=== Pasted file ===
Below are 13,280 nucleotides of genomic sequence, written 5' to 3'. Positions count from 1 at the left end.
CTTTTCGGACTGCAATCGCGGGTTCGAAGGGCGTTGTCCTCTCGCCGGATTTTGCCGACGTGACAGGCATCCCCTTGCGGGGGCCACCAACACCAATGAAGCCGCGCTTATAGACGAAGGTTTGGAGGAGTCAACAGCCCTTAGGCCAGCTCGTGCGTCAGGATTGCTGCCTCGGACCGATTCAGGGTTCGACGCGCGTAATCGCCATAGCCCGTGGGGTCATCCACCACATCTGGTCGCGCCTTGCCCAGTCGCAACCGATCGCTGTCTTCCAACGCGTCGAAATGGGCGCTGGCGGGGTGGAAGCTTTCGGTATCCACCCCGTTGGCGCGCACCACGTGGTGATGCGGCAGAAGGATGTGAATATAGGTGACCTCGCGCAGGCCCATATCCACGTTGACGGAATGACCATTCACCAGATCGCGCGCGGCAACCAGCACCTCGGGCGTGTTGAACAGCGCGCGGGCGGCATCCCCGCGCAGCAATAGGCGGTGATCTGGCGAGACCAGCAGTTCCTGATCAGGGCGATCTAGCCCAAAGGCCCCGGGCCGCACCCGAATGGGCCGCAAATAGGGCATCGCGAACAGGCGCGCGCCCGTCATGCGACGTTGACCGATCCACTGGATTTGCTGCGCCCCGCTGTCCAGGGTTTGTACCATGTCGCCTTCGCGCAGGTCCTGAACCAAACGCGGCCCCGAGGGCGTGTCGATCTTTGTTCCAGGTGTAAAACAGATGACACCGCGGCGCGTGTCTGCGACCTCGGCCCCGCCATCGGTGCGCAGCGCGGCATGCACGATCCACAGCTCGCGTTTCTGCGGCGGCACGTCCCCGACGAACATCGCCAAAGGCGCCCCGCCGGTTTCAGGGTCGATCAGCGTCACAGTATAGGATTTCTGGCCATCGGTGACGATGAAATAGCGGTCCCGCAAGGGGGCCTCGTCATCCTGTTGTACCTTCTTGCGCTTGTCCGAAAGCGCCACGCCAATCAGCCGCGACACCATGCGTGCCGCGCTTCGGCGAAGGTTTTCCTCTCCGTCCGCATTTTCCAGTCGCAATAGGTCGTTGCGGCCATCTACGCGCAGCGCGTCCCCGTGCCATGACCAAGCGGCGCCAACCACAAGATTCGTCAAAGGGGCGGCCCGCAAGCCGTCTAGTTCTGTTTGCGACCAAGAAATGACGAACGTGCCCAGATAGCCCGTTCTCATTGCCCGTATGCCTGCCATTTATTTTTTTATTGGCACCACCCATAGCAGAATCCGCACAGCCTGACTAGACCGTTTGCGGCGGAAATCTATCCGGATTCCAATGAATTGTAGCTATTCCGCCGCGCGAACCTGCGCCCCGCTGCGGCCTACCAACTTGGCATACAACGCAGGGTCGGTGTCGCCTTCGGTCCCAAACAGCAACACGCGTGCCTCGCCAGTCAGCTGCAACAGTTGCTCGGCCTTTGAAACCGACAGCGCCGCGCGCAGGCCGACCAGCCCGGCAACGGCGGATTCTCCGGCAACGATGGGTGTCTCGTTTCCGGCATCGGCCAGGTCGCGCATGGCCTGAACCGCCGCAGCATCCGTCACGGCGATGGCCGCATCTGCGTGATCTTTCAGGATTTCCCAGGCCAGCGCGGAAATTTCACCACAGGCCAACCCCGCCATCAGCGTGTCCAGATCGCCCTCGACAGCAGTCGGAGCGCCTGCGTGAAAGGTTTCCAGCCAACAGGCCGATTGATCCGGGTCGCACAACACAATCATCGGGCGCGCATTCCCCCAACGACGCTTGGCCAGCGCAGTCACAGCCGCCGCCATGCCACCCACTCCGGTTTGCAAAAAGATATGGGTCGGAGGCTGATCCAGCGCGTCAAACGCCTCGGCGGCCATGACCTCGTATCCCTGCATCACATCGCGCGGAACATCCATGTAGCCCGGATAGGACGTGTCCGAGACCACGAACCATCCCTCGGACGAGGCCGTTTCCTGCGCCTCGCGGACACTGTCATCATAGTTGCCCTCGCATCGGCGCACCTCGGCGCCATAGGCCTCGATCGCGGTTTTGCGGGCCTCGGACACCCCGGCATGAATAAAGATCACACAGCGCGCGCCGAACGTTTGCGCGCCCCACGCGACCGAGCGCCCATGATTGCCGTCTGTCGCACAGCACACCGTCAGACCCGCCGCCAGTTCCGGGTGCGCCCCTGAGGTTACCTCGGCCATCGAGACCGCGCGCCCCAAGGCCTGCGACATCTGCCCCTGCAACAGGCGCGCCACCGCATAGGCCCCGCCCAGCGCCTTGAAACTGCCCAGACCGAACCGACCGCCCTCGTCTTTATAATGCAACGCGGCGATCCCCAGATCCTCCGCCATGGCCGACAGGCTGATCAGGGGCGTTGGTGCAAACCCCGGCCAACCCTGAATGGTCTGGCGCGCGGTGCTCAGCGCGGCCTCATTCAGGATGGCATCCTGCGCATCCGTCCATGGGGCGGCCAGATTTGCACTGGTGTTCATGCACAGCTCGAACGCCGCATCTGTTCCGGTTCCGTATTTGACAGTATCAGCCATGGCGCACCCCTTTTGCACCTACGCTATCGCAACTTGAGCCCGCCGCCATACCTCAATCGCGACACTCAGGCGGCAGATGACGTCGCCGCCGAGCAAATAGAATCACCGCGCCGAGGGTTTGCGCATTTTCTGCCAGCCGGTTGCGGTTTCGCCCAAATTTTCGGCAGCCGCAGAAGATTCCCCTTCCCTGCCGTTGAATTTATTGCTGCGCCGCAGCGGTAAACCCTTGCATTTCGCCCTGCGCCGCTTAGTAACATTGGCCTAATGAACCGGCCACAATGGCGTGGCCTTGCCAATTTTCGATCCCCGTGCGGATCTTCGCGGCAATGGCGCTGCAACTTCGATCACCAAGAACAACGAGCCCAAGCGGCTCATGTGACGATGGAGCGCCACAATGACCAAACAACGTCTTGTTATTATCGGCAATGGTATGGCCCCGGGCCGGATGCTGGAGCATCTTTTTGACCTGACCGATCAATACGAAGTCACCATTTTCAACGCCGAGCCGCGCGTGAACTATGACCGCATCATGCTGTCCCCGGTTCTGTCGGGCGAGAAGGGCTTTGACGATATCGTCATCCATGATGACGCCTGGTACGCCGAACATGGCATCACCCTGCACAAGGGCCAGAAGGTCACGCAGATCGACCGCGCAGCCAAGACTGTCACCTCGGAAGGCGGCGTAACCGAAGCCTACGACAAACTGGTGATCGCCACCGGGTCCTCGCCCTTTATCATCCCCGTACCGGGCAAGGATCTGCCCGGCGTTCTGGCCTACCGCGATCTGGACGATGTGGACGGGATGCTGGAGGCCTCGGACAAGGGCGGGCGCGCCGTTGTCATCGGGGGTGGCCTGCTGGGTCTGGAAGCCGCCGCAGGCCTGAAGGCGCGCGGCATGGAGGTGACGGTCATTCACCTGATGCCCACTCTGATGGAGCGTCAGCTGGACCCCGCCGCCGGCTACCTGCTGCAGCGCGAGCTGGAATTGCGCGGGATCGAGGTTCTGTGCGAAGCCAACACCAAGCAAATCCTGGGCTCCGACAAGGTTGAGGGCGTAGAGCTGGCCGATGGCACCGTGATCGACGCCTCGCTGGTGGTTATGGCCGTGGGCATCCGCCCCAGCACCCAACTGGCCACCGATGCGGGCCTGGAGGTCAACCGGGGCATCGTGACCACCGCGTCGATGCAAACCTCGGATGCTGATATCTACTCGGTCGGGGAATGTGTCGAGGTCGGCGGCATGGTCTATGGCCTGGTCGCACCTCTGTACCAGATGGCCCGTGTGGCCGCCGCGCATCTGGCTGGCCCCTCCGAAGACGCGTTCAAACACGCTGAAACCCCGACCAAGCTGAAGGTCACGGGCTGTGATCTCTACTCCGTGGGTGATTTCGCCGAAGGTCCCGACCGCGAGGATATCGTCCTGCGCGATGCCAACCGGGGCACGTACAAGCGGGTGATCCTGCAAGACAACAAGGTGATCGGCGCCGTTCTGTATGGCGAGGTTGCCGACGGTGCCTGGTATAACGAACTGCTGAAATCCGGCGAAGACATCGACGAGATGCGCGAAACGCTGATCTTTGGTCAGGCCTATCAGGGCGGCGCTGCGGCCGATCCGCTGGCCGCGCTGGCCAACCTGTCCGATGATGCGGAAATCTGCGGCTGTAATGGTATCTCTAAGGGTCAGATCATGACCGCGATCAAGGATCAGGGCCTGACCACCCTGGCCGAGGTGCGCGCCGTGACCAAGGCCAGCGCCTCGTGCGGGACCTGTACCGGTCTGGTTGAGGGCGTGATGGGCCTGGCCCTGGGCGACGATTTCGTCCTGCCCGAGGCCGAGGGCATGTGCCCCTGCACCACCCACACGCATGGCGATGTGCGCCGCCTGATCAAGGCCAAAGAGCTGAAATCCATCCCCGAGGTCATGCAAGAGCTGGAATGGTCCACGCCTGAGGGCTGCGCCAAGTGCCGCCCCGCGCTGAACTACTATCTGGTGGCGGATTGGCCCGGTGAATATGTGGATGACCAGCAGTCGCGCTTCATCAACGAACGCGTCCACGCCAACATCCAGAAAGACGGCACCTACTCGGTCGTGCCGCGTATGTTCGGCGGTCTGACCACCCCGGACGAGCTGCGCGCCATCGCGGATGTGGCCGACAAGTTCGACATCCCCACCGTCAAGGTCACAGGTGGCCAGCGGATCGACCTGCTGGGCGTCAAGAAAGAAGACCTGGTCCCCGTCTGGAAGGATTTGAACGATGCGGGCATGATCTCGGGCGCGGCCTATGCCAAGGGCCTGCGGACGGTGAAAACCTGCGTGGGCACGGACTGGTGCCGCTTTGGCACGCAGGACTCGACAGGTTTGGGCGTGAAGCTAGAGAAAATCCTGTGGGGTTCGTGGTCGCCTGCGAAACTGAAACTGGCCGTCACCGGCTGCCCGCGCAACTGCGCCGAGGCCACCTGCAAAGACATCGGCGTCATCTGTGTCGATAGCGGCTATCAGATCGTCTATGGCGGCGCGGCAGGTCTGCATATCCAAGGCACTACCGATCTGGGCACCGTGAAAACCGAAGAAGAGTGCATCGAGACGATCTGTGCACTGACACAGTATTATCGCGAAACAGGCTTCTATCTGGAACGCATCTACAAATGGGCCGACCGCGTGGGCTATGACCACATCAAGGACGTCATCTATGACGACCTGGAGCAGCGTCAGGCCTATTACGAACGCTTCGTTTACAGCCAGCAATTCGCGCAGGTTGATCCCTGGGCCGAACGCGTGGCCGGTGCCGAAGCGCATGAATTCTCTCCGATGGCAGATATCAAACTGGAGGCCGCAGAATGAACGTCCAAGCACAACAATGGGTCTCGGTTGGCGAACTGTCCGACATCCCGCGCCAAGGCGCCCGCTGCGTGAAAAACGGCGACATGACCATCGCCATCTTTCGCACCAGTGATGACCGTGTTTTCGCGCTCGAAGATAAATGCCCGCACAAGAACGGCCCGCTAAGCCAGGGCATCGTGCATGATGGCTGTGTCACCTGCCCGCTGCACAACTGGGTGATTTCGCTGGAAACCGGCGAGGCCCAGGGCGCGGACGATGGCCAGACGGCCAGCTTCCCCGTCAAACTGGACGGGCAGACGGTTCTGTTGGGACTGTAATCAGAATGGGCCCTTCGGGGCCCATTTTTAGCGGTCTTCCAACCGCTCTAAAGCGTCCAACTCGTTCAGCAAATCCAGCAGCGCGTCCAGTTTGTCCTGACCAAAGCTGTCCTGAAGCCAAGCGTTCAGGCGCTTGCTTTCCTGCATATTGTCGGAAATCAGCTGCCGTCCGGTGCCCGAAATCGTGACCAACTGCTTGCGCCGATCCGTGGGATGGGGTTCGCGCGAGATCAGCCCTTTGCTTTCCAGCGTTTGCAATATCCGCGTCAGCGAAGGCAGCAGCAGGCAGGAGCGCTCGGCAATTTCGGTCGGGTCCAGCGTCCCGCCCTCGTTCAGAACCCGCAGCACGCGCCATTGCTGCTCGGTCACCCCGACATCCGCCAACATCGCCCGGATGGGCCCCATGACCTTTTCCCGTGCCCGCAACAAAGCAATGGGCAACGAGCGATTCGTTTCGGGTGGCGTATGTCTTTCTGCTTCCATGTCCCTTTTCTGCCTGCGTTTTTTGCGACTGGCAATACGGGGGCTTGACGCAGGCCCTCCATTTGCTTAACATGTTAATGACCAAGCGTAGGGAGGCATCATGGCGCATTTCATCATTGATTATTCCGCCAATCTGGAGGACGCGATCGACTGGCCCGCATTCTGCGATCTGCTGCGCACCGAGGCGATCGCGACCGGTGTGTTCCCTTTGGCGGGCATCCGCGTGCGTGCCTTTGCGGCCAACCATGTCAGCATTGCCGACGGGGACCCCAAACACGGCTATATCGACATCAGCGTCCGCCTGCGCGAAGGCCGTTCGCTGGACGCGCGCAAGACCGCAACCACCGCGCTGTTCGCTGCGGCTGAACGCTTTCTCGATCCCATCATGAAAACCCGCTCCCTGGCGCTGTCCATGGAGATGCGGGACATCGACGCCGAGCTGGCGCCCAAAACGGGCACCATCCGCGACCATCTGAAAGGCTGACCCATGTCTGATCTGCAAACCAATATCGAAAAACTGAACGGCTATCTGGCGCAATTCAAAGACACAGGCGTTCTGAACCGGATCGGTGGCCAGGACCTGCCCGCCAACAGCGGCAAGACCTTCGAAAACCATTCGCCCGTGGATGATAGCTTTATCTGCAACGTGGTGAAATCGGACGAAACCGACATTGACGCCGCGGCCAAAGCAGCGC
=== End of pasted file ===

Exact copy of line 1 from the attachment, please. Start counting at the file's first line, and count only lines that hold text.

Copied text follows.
Below are 13,280 nucleotides of genomic sequence, written 5' to 3'. Positions count from 1 at the left end.